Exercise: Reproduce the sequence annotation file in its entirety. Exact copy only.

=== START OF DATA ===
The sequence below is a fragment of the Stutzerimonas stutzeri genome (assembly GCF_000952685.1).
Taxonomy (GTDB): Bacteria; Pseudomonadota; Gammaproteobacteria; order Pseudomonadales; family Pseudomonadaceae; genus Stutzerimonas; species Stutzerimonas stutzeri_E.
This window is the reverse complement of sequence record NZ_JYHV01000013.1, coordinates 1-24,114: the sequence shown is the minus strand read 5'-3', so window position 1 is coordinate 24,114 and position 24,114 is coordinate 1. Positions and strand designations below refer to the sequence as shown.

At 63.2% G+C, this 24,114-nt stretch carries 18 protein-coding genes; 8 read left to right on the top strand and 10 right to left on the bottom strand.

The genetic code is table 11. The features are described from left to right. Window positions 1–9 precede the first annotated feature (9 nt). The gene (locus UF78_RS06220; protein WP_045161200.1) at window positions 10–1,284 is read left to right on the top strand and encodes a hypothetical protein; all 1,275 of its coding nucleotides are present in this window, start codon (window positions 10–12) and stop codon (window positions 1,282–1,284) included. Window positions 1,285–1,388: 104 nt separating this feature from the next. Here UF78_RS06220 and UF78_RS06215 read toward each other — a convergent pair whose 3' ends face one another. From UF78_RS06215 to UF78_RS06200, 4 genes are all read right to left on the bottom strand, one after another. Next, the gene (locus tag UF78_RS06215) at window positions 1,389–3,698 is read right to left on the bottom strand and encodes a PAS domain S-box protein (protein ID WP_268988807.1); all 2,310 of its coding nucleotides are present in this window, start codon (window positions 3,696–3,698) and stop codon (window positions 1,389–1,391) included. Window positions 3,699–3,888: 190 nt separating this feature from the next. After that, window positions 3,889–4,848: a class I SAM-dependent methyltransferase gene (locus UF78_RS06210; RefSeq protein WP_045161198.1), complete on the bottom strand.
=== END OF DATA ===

The sequence below is a fragment of the Stutzerimonas stutzeri genome (assembly GCF_000952685.1).
Taxonomy (GTDB): Bacteria; Pseudomonadota; Gammaproteobacteria; order Pseudomonadales; family Pseudomonadaceae; genus Stutzerimonas; species Stutzerimonas stutzeri_E.
This window is the reverse complement of sequence record NZ_JYHV01000013.1, coordinates 1-24,114: the sequence shown is the minus strand read 5'-3', so window position 1 is coordinate 24,114 and position 24,114 is coordinate 1. Positions and strand designations below refer to the sequence as shown.

At 63.2% G+C, this 24,114-nt stretch carries 18 protein-coding genes; 8 read left to right on the top strand and 10 right to left on the bottom strand.

The genetic code is table 11. The features are described from left to right. Window positions 1–9 precede the first annotated feature (9 nt). The gene (locus UF78_RS06220; protein WP_045161200.1) at window positions 10–1,284 is read left to right on the top strand and encodes a hypothetical protein; all 1,275 of its coding nucleotides are present in this window, start codon (window positions 10–12) and stop codon (window positions 1,282–1,284) included. Window positions 1,285–1,388: 104 nt separating this feature from the next. Here UF78_RS06220 and UF78_RS06215 read toward each other — a convergent pair whose 3' ends face one another. From UF78_RS06215 to UF78_RS06200, 4 genes are all read right to left on the bottom strand, one after another. Next, the gene (locus tag UF78_RS06215) at window positions 1,389–3,698 is read right to left on the bottom strand and encodes a PAS domain S-box protein (protein ID WP_268988807.1); all 2,310 of its coding nucleotides are present in this window, start codon (window positions 3,696–3,698) and stop codon (window positions 1,389–1,391) included. Window positions 3,699–3,888: 190 nt separating this feature from the next. After that, window positions 3,889–4,848: a class I SAM-dependent methyltransferase gene (locus UF78_RS06210; RefSeq protein WP_045161198.1), complete on the bottom strand.